The article’s main photo shows a bright yellow Ukrainian rapeseed field under a blue sky which looks like Ukraine’s flag.

The article’s main photo shows a bright yellow Ukrainian rapeseed field under a blue sky which looks like Ukraine’s flag.

Wales, Ukraine and the war

Published 03/05/2022   |   Reading Time minutes

Now in its third month, the war in Ukraine continues to reshape the global order.

Like all nations, Wales cannot escape its repercussions. The First Minister called  for people to stand in solidarity with Ukraine, but also highlighted this may involve “making some sacrifices”.

To date, the focus has understandably been on Wales’ humanitarian response.

But what about other impacts?

This article describes how the war has impacted international relations, food and energy supplies, the economy and UK-EU relations. It provides an update on steps taken by the Senedd to stand in solidary with Ukraine.

Wales’ place in the world

Political parties have been united in their condemnation of the invasion, supporting sanctions on Russia and measures that help Ukraine.

Members quickly joined calls for the International Criminal Court’s investigation into alleged Russian war crimes, which is now supported by 41 states. The Counsel General, Mick Antoniw, is exploring whether Wales could gather testimony from Ukrainian arrivals to submit as evidence.

Members have shared their views of Wales as a “land of empathy” (Tom Giffard), “a nation that supports other nations” (Mick Antoniw) and a “nation of peace” (Heledd Fychan).

When a ship carrying Russian cargo was diverted away from Milford Haven port, Paul Davies, MS for Preseli Pembrokeshire, made clear that Russian vessels are not welcome at UK ports and Leader of Plaid Cymru, Adam Price, called for no Russian oil to enter Welsh ports. This was supported by the First Minister on 1 March.

On International Women’s Day, the Llywydd led Members in tribute to the women of Ukraine. Leader of the Welsh Liberal Democrats, Jane Dodds, described reports of sex traffickers targeting women and children which the Minister for Social Justice agreed to raise with the UK Government.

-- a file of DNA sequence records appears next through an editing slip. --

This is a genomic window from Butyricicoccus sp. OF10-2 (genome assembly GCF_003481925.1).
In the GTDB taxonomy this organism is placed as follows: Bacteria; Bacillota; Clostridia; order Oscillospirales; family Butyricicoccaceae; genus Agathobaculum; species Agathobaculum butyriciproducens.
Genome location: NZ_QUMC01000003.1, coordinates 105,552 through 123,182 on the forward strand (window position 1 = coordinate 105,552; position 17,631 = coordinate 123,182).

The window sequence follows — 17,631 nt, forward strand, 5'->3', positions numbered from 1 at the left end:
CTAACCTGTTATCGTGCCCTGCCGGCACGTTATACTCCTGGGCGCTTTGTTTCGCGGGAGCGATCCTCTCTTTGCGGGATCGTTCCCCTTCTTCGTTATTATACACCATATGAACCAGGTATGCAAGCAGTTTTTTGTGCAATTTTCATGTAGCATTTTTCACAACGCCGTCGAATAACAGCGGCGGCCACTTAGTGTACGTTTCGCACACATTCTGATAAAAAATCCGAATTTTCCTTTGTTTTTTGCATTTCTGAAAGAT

Members have also paid tribute to Wales' armed forces, deployed to Estonia to lead the UK’s battlegroup on NATO’s eastern flank.

Food security and the Agriculture (Wales) Bill

The World Bank warned of a “human catastrophe” of hunger on 21 April.

The war threatens international food security because both Ukraine and Russia rank among top global exporters of wheat, maize, sunflower and barley. The closure of Black Sea shipping alone has cut off around 90% of Ukraine’s grain exports and half of its total exports.

On 8 March, Leader of the Opposition, Andrew RT Davies, asked the First Minister whether the Welsh Government’s planned Agriculture (Wales) Bill will reflect international developments and called for a food summit of farmers, processors and retailers.

The First Minister accepted that the Bill has a new context and that he:

  • will carry out Wales-specific assessments of the food security impact of the war to contribute to UK Government assessments;
  • has requested that food security be discussed by the four nations;
  • would explore hosting a food summit and later advised that the Minister for Rural Affairs meets regularly with stakeholders.

The Senedd passed a motion on 23 March noting the negative impact on global food security stemming from the invasion and its direct effect on people in Wales.

On 27 April The Minister for Rural Affairs referenced the war as one of the “challenges” in preparing the Bill and advised she is closely monitoring its impact on Wales’ agricultural sectors. She also explained that the war adds “another layer of difficulty” for Wales’ food and drink sector.

A “full energy embargo” of Russia?

The war threatens European countries’ energy security as they are reliant on Russia for oil, gas and coal to some degree. While many have announced plans to reduce their reliance on Russia, most experts, including the International Energy Agency, agree that entirely replacing Russian supply cannot happen quickly.